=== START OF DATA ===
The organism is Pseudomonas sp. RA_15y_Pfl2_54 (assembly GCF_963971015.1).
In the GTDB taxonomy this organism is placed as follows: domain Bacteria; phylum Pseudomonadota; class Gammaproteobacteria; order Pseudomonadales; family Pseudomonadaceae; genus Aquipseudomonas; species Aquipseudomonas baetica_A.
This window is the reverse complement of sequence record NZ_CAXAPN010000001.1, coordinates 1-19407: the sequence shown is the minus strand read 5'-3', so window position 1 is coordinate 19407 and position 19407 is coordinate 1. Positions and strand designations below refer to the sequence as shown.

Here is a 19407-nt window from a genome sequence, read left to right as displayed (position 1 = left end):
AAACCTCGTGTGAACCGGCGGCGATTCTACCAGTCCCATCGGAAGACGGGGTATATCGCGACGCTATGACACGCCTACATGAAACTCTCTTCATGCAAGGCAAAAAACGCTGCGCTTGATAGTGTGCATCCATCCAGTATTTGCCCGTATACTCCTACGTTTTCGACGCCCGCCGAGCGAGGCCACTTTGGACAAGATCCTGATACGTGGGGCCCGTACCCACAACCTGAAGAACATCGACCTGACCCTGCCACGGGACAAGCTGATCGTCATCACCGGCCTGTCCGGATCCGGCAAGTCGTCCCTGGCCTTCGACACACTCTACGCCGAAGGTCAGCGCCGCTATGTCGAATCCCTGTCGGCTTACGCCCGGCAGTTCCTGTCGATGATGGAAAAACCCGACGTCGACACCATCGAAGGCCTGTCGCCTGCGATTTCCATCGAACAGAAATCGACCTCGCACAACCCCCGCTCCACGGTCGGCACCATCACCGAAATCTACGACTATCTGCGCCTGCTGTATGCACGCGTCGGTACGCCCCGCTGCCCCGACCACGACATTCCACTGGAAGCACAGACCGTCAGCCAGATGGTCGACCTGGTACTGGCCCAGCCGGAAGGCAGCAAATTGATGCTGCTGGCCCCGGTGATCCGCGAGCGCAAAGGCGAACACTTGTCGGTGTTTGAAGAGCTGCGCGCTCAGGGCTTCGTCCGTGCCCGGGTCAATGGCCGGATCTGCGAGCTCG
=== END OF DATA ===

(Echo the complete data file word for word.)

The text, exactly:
The organism is Pseudomonas sp. RA_15y_Pfl2_54 (assembly GCF_963971015.1).
In the GTDB taxonomy this organism is placed as follows: domain Bacteria; phylum Pseudomonadota; class Gammaproteobacteria; order Pseudomonadales; family Pseudomonadaceae; genus Aquipseudomonas; species Aquipseudomonas baetica_A.
This window is the reverse complement of sequence record NZ_CAXAPN010000001.1, coordinates 1-19407: the sequence shown is the minus strand read 5'-3', so window position 1 is coordinate 19407 and position 19407 is coordinate 1. Positions and strand designations below refer to the sequence as shown.

Here is a 19407-nt window from a genome sequence, read left to right as displayed (position 1 = left end):
AAACCTCGTGTGAACCGGCGGCGATTCTACCAGTCCCATCGGAAGACGGGGTATATCGCGACGCTATGACACGCCTACATGAAACTCTCTTCATGCAAGGCAAAAAACGCTGCGCTTGATAGTGTGCATCCATCCAGTATTTGCCCGTATACTCCTACGTTTTCGACGCCCGCCGAGCGAGGCCACTTTGGACAAGATCCTGATACGTGGGGCCCGTACCCACAACCTGAAGAACATCGACCTGACCCTGCCACGGGACAAGCTGATCGTCATCACCGGCCTGTCCGGATCCGGCAAGTCGTCCCTGGCCTTCGACACACTCTACGCCGAAGGTCAGCGCCGCTATGTCGAATCCCTGTCGGCTTACGCCCGGCAGTTCCTGTCGATGATGGAAAAACCCGACGTCGACACCATCGAAGGCCTGTCGCCTGCGATTTCCATCGAACAGAAATCGACCTCGCACAACCCCCGCTCCACGGTCGGCACCATCACCGAAATCTACGACTATCTGCGCCTGCTGTATGCACGCGTCGGTACGCCCCGCTGCCCCGACCACGACATTCCACTGGAAGCACAGACCGTCAGCCAGATGGTCGACCTGGTACTGGCCCAGCCGGAAGGCAGCAAATTGATGCTGCTGGCCCCGGTGATCCGCGAGCGCAAAGGCGAACACTTGTCGGTGTTTGAAGAGCTGCGCGCTCAGGGCTTCGTCCGTGCCCGGGTCAATGGCCGGATCTGCGAGCTCG